Category: <span>Addiction Counseling</span>


Living in Recovery and Preventing Relapse during the Holidays

While the holidays are meant to be joyous, those in recovery often feel as if they are walking through a minefield. A combination of high expectations, commitment to too many activities, and exhaustion can lead to heightened emotions and mood swings. Unfortunately, busy schedules and extensive traveling only increase stress. Not only are you probably spending more time away from your support network and the comfort of routine, but you likely feel more isolated. These are the times holiday customs and events are more likely to cause alcohol and drugs to tug at you. Fortunately, you can prepare for the high-risk relapse season by taking proper precautions and putting safeguards in place. The following tips will help maintain your sobriety this holiday season.

Stay Positive

Keep in mind that the holidays are meant for celebration first and foremost. You have made the decision to create a positive change in your life, and you need to be committed to making it happen. Positive thoughts can keep you moving forward during even the toughest of times. Don’t allow negativity to bring down your recovery. Read our blog on How to Change a Negative Attitude here.

Spend Time with those Who Support Your Recovery

Holidays often revolve around social events, and enjoying the company of friends and family can make for a fantastic time. Just make sure to avoid those people who are not beneficial to your recovery journey. In putting yourself in a supportive environment, you strengthen existing bonds and take care of your own needs at the same time. This is why it is a great idea to have a sober buddy: somebody you can ask to be “on call” to check on you and provide support.

Rehearse Questions You’ll Be Asked

addiction-recovery-center-utahIf this is your first holiday gathering sober, you should probably expect some uncomfortable questions coming your way. Even the most innocent inquiries from people who love you can feel more like an inquisition. Ask a family member, friend, therapist, or religious leader to sit down and help you answer some of these questions.

If you don’t want to answer questions, you can always decline. Everybody will know that you are sober if you say something simple like, “I don’t drink anymore.” It’s effective and straight to the point.

In the event that you do not want to share your sobriety with those present, statements like these can be quite useful:

  • “I’m not drinking tonight.”
  • “I’m on medication and can’t drink alcohol.”
  • “I’m the designated driver tonight.”

Take Care of Yourself

These tips will help you practice self-care during the holidays, preventing relapse:

  • Know what triggers you. Understand how to manage or avoid these triggers that often lead to temptation.
  • Don’t binge on holiday treats, as tempting as it may be. Proper nutrition is important.
  • Feeling stressed? Hit the gym. Exercise relieves stress.
  • Maintain your spirituality. Attend services throughout the holidays if you feel the desire to do so.
  • Did you know that the risk of relapse is higher for those who don’t get enough sleep? Keep a consistent sleep schedule, taking naps if you need to. It’s not always about not getting enough sleep; it’s often about getting quality sleep. Avoid electronics and other lights right before bed to improve your sleep quality.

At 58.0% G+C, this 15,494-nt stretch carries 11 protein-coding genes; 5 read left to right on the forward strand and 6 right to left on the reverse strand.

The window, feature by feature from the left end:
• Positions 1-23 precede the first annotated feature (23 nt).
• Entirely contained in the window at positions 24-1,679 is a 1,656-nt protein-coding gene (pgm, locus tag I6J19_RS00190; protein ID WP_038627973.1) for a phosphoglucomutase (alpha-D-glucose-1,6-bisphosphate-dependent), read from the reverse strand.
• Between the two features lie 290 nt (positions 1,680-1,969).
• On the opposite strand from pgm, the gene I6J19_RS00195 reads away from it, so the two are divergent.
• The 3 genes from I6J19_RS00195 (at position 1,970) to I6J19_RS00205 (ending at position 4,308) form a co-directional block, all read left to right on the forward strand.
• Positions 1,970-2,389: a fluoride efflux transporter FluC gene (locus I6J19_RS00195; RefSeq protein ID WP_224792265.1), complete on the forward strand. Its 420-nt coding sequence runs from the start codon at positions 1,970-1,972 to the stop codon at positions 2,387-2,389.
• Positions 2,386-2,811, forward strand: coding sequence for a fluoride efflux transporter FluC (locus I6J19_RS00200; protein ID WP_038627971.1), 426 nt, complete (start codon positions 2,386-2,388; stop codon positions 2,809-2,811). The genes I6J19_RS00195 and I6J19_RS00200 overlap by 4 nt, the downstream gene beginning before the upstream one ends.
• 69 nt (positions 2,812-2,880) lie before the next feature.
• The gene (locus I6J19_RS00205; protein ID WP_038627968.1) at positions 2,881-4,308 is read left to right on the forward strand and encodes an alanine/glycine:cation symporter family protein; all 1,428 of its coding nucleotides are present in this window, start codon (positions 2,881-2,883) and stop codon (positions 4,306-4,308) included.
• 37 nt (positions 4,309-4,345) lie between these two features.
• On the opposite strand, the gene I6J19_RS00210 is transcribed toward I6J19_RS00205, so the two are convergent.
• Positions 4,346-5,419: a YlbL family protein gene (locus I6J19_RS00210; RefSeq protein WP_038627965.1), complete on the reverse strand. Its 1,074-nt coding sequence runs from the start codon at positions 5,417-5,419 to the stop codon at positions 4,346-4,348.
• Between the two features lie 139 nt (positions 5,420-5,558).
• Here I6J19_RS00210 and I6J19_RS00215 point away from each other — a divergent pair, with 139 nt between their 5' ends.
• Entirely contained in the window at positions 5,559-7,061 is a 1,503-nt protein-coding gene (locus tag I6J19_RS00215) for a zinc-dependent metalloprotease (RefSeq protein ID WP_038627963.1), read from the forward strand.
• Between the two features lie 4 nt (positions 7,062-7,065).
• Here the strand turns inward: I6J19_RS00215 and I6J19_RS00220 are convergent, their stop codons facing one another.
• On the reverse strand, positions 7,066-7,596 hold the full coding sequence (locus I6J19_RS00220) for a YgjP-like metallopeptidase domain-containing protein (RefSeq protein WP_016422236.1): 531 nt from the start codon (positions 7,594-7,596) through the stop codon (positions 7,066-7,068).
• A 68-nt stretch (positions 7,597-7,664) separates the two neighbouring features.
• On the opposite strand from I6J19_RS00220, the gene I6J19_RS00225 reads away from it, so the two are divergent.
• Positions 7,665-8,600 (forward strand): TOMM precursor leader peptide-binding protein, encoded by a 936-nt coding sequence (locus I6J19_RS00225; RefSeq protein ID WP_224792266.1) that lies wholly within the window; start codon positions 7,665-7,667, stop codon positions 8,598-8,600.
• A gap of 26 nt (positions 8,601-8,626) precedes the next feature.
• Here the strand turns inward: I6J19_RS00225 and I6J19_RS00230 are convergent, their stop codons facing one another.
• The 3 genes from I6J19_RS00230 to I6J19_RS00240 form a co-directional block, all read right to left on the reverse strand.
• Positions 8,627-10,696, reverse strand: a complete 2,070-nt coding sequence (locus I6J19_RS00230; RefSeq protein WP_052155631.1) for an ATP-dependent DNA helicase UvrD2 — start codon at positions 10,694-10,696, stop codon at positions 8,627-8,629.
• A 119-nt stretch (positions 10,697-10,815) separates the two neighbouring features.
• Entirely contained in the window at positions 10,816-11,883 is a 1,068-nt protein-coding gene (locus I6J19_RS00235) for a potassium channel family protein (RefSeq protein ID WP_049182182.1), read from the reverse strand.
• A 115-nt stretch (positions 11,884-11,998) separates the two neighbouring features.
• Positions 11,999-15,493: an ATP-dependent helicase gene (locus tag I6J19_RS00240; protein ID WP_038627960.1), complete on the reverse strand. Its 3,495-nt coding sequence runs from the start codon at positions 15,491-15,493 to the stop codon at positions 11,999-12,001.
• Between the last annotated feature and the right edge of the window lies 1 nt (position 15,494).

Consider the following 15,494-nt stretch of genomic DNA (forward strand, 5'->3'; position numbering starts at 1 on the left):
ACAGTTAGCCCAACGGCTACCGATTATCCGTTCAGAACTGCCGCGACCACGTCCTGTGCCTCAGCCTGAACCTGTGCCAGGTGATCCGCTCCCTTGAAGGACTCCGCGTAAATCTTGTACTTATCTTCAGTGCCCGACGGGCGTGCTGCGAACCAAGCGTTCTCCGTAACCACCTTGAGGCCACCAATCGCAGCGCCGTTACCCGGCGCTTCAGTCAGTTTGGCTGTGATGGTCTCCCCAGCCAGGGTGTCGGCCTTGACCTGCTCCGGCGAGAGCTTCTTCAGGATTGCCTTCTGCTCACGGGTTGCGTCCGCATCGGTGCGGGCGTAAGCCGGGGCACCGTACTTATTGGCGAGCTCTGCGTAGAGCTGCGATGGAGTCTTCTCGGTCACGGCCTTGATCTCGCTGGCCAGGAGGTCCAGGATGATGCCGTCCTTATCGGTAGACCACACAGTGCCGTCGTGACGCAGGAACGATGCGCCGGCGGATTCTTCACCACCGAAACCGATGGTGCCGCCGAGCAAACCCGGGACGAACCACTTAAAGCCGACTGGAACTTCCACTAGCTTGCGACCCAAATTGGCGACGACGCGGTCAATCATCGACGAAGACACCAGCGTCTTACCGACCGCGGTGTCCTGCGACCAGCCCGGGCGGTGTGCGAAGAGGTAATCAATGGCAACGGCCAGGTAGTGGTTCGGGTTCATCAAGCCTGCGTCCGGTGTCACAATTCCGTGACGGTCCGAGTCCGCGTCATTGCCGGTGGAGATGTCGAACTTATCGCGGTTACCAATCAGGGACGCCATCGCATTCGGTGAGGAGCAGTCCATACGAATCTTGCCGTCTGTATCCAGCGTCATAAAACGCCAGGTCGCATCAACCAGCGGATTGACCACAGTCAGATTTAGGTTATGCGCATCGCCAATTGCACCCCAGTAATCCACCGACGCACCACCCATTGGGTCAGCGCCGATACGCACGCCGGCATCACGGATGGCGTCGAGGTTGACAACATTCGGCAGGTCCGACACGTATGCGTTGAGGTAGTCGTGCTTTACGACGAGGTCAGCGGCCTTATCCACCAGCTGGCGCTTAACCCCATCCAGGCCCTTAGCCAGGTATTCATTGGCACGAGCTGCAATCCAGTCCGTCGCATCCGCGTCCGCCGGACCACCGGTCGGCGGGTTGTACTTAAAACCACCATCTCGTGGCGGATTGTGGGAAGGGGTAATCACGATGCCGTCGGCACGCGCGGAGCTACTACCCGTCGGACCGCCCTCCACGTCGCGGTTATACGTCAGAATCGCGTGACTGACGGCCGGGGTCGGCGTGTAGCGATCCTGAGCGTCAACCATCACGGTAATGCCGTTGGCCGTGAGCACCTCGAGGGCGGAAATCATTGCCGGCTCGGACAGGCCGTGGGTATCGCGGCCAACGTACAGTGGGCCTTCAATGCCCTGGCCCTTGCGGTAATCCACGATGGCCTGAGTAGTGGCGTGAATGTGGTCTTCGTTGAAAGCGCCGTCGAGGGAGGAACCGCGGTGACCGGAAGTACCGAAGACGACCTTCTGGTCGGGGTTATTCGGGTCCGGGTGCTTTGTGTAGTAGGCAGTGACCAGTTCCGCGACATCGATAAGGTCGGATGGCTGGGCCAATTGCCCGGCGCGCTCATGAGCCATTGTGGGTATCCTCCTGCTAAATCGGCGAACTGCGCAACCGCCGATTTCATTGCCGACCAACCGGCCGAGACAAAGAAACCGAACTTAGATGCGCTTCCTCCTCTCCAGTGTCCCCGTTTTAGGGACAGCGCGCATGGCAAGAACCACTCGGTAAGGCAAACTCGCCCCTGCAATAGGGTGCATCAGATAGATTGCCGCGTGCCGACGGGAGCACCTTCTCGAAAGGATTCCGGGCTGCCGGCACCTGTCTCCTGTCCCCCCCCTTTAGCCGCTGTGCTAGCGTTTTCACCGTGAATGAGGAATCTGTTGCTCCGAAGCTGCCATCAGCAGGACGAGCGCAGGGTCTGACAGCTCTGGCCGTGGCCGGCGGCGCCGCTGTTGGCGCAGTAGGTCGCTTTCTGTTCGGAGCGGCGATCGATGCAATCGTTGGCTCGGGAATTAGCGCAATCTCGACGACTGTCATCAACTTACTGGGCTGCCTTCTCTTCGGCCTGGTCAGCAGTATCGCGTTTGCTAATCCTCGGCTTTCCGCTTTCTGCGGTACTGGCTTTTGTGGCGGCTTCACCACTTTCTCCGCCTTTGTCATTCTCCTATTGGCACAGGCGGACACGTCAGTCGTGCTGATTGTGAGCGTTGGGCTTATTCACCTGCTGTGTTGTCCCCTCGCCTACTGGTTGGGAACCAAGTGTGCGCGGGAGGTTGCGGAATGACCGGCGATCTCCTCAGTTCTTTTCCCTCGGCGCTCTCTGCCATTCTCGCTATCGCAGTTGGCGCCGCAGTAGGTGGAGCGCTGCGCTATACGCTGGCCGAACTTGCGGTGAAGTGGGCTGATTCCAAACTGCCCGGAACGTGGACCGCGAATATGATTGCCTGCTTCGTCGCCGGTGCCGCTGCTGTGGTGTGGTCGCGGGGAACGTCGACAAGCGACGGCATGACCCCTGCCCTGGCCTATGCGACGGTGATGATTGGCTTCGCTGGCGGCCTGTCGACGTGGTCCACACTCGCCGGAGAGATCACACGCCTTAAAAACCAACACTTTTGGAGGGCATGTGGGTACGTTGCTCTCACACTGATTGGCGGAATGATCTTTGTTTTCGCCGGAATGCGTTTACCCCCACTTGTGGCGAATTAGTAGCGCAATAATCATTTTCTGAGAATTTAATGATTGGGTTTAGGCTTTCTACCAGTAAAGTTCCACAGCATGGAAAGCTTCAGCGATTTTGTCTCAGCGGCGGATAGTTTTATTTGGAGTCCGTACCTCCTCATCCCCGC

This is why you need to set up a sleep schedule, exercise in the morning, and avoid things that may bring down the quality of your sleep.

If You Do Fall Down . . .

. . . get up and start again! You are only human, and it’s only natural that we fail from time to time. It is the way you bounce back and begin again that really matters.

Learn about Relapse Prevention at Pathways Real Life Recovery in Tooele, Utah

Call Pathways Real Life Recovery at 801-895-3006 to receive a FREE Individual Therapy SessionThe mistaken belief that the holidays are an inappropriate time for treatment plagues many families. In reality, this is the best time to seek help. Your family members may ascribe to the belief that holidays are a time for everybody to spend time together; however, addiction can become more difficult to cope with instead.

The holidays are often emotionally stressful, making alcohol addiction and substance abuse much more prevalent. Additionally, it becomes more difficult for those coping with addiction to avoid use. Initiating treatment during the holidays could be the best way to avoid substances.

Welcome the upcoming holiday season with a solid plan to nurture your sobriety. Your recovery is a gift that will keep on giving, and it’s one that you deserve. Pathways Real Life Recovery can help you give yourself this important gift.

Happy (sober) Holidays!

5 Reasons To Be Thankful While In Recovery

The Importance of Gratitude in Recovery

If you are in recovery, negative thoughts may try to plague your life. These types of thoughts can make you feel as if your life isn’t going anywhere, and can ultimately hurt your recovery process. This is why being thankful is important. Being thankful is about focusing on the good things in your life; the things that make you happy and make your life feel full. A positive attitude has been shown to help those in recovery not only recover faster, but also reduce the chances of relapse. Why? Those who are thankful and positive often:

  • Have friends that pull equal weight in the relationship
  • Have better outlook on the future,